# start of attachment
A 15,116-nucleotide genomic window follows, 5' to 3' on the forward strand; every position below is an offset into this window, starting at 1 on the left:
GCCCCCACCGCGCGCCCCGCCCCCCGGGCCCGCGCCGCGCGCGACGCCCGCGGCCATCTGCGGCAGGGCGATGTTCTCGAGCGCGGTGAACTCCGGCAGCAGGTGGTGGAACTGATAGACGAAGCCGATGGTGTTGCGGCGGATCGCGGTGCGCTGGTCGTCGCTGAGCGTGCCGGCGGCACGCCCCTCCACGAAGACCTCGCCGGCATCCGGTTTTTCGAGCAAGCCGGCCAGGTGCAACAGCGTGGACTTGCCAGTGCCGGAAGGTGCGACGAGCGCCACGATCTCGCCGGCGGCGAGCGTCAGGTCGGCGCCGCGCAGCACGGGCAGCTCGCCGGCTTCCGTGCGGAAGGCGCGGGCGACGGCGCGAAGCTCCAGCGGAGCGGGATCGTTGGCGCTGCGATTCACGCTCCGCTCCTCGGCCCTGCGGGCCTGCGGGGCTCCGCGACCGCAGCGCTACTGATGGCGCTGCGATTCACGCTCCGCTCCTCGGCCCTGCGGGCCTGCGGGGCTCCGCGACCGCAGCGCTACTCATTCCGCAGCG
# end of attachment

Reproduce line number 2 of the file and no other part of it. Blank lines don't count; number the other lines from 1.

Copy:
GCCCCCACCGCGCGCCCCGCCCCCCGGGCCCGCGCCGCGCGCGACGCCCGCGGCCATCTGCGGCAGGGCGATGTTCTCGAGCGCGGTGAACTCCGGCAGCAGGTGGTGGAACTGATAGACGAAGCCGATGGTGTTGCGGCGGATCGCGGTGCGCTGGTCGTCGCTGAGCGTGCCGGCGGCACGCCCCTCCACGAAGACCTCGCCGGCATCCGGTTTTTCGAGCAAGCCGGCCAGGTGCAACAGCGTGGACTTGCCAGTGCCGGAAGGTGCGACGAGCGCCACGATCTCGCCGGCGGCGAGCGTCAGGTCGGCGCCGCGCAGCACGGGCAGCTCGCCGGCTTCCGTGCGGAAGGCGCGGGCGACGGCGCGAAGCTCCAGCGGAGCGGGATCGTTGGCGCTGCGATTCACGCTCCGCTCCTCGGCCCTGCGGGCCTGCGGGGCTCCGCGACCGCAGCGCTACTGATGGCGCTGCGATTCACGCTCCGCTCCTCGGCCCTGCGGGCCTGCGGGGCTCCGCGACCGCAGCGCTACTCATTCCGCAGCG